drafting a Bill to enact legislation.
The media has a significant role to
play and needs to hold the Minister and the DTPS to account and ask the right
questions – see list below.
Otherwise, consumers of mobile data,
mobile access to the Internet, SA’s role in the Internet of Things, SA’s
Internet success story and the roll out of the newest, fastest latest
technologies are all under threat. The rest of the world will leave us behind.
10. Key questions for the media
is the SEIA – has one been done?
Why is SA adopting a model that has
no proven success stories and no case studies anywhere in the world?
Why usurp a successful model that has
delivered almost 99% quality coverage and universal access?
The model does not follow
international best practice, especially in spectrum allocation
There are no successful case studies
only fledgling pilots – where is Minster Cwele’s evidence?
Why was there no consultation on the
three critical policies between the Green Paper discussion report and the final
Who wrote the White Paper?
When will there be clarity on new
On what basis will spectrum be
Who will monitor this and will the
process be transparent?
When will spectrum currently used by
broadcasting be fully utilized?
How will the government ensure the financial
efficiency and accountability of the new Digital-DF, which previous precedents
(USA, USAASA) struggled with? Will merely reporting to the DTPS be sufficient?
Should there be Parliamentary oversight over the new fund? Who will ensure the
fund is not used to gain political support by allocating funds to project
sponsors who support the government?
Independent ICASA responsibilities appear to be taken
over by the DTPS – is this wise when DTPS has not delivered on a single goal
for SA Connect?
Existing ICT institutions, including
the regulator, are weak and don’t talk to each other – capacity is lacking.
Will the new ones be any better?
How will the government ensure that
there is no duplication of effort between the new institutions and failure to
coordinate activities as has existed in the past?
When will essential detail and
clarity be provided on roles, responsibilities and functions of the new
There is scope for duplication of functions may arise
between the proposed Economic Regulator and the Competition Commission. Who
will monitor this?
Is 100% net neutrality a good idea?
What about essential services e.g. medical services?
Why has the Minister publically
stated that, while this Policy is a done deal and all consultation will now
focus on implementation yet he stated that the DTPS has no idea how to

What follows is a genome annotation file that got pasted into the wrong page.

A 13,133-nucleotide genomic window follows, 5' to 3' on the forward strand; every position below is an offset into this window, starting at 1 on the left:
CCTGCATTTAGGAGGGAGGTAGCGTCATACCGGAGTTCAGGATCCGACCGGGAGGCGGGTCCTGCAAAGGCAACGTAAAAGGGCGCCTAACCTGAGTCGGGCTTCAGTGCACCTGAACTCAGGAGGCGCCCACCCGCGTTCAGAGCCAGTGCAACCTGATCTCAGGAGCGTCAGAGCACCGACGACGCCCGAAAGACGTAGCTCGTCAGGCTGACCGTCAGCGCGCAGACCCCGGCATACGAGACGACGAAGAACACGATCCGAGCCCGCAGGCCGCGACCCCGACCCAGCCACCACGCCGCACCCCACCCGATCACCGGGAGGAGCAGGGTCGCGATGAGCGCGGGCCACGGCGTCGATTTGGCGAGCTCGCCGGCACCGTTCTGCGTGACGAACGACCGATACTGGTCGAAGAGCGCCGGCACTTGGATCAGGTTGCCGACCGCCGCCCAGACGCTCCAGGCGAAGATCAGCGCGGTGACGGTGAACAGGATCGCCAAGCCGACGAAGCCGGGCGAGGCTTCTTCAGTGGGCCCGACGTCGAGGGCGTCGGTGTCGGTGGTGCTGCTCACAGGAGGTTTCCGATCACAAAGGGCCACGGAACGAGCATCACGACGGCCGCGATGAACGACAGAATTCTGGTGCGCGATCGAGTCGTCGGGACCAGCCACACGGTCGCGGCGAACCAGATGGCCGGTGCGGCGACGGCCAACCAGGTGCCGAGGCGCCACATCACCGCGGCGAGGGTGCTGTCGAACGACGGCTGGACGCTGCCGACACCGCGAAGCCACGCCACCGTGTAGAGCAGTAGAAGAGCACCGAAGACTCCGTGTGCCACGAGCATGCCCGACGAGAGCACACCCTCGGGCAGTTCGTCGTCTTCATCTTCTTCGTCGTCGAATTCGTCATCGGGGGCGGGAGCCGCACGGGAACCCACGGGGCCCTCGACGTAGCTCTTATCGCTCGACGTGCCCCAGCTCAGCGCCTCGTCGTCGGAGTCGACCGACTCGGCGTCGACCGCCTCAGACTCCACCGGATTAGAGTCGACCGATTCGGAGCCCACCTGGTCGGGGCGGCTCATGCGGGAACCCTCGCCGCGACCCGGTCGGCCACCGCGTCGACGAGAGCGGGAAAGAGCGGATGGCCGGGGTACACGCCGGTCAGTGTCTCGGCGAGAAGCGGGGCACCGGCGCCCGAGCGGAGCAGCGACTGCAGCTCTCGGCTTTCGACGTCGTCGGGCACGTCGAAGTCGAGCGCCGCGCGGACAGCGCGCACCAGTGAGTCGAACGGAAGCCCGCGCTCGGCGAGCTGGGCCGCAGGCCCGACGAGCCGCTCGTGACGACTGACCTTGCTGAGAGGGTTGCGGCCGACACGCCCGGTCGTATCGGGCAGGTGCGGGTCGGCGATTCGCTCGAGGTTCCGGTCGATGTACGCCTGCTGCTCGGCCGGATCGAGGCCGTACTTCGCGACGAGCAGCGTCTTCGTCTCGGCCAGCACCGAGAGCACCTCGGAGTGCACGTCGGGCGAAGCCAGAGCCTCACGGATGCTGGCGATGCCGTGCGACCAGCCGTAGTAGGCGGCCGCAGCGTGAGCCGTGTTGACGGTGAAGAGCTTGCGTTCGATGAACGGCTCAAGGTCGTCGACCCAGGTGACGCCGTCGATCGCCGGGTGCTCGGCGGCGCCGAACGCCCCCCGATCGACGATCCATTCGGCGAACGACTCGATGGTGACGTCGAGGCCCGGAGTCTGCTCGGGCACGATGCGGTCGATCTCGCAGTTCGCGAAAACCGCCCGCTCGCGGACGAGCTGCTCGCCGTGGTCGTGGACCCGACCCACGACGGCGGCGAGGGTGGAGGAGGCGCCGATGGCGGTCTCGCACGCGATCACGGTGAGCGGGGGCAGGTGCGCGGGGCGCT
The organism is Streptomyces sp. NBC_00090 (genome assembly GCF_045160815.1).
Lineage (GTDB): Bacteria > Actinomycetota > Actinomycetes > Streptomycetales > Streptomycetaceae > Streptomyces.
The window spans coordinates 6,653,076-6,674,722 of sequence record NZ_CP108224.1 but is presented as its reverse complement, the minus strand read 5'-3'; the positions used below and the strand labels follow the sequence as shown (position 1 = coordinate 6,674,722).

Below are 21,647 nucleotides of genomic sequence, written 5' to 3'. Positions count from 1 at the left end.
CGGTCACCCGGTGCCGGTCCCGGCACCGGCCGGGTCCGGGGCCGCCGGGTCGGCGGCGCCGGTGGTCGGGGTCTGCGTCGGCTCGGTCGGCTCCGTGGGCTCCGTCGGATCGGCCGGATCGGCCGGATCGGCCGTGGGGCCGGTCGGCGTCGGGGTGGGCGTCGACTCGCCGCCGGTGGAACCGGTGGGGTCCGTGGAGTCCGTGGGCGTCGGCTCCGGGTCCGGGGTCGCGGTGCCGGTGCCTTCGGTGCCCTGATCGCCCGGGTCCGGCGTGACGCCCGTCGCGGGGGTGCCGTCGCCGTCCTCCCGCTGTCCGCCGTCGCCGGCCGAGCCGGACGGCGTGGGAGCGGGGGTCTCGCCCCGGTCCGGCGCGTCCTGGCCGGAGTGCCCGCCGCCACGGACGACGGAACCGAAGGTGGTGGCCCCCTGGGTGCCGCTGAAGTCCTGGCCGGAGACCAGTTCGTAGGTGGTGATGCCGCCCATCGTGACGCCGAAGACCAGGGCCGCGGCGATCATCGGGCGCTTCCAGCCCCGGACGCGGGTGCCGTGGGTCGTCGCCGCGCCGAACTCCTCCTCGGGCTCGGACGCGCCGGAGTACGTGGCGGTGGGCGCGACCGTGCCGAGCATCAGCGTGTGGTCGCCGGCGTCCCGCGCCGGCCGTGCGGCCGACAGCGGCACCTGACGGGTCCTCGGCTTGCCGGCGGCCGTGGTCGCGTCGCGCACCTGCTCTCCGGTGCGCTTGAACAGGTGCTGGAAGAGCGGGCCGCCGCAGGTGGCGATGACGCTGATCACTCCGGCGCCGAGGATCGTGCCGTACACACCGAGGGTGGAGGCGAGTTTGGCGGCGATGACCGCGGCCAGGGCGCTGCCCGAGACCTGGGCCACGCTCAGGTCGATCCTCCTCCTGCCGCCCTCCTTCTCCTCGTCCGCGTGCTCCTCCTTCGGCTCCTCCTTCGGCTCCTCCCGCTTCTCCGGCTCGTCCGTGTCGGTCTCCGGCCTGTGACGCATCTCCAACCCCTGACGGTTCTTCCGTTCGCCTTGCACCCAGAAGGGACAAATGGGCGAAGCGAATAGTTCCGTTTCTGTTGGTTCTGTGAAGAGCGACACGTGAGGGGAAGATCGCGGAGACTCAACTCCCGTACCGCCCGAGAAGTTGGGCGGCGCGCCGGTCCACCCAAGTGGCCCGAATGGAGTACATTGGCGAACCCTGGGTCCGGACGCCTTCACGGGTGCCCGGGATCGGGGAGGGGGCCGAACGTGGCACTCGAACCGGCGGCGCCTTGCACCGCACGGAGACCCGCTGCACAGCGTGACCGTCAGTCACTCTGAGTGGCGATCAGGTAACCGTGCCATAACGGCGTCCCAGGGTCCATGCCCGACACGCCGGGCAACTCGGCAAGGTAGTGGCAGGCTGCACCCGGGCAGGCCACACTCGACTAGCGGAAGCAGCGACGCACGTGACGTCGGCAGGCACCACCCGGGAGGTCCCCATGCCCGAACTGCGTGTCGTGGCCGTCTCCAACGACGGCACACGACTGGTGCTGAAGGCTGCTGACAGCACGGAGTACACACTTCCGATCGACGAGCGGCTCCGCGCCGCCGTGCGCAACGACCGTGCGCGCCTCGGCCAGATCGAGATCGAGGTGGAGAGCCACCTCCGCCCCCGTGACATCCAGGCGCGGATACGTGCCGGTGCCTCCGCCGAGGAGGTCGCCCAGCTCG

implement it and asked the industry for help and ideas?
Could it be that the muted response
from some parts of the industry to the WP is because it is 180 pages of complex
and inaccessible language? They can’t understand it!
Are vested interests driving this
policy? Who are they?
Are Cabinet egos at play here? Seems
all ministers need a “big idea”.
Was policy rushed out because no
action taken on SA Connect or other targets? Four years in the making.
Minister Cwele says the industry has
welcomed the policy – is this accurate?
Appendix 1: Socio Economic Impact Assessment (SEIA)
There are two aspects:
There is a Cabinet resolution to the
effect that all new laws and policies have to be preceded by a SEIA. A special
unit has been created in the planning department to supervise and advise organs
of state. SEIAs have to comply with Guidelines produced by the Presidency.
The Guidelines are good. However,
there are various implementation problems, such as the fact that (a) SEIAs are
not published, (b) there's no public participation in their production and (c)
they are not done by an independent agency.
This interpretation of the section has not been testing in court.
Section 33 of the Constitution reads as follows:
Just administrative action:
Everyone has the right to administrative action that is lawful, reasonable and
(2) Everyone whose rights have been adversely affected by administrative
action has the right to be given written reasons.
(3) National legislation must be enacted to give effect to these rights,
and must -
(a) provide for the review of administrative
action by a court or, where appropriate, an independent and impartial tribunal;
(b) impose a duty on the state to give effect to the rights in
subsections (1) and (2); and
(c) promote an efficient administration.
South African SEIA history
1998: Good Law Project research
starts under acting executive director Leon Louw
±2000: DTI briefs Leon Louw
±2002: Department of Finance takes
±2003: Presidency (Mbeki) takes over
2007: Presidency approves RIAs
2010: Labour law RIAs (Regulatory
Impact Assessments) (dismissed!)
2015: Mandatory SEIAs announced
2016: Secretariat says all new
measure have SEIAs
June 2015-Mar 2016: 117 SEIAs
SEIAs not published (as required)
Appendix 2: Glossary
DDF – Digital Development Fund
DTPS – Department of
Telecommunications and Postal Services
ICASA – Independent Communications
Authority of South Africa
ICT – Information and Communication
ISP – Internet Service Provider
IT – Information Technology
ITU – International Telecommunications
Union (United Nations specialised agency for information and communication
MNO – Mobile Network Operator
USAASA – Universal Service and Access
Agency of South Africa, a State Owned Entity of government established through the
Electronic Communications Act to ensure that "every man, woman and child
whether living in the remote areas of the Kalahari or in urban areas of Gauteng
can be able to connect, speak, explore and study using ICTs
USAF – Universal Service and Access
Fund (was established under the Electronic Communications Act (ECA) to fund
projects and programmes that strive to achieve universal service and access to
ICTs by all South Africans)
RIA – Regulatory Impact Assessment
SEIA – Socio Economic Impact
WOAN – Wireless Open Access Network
WP – White Paper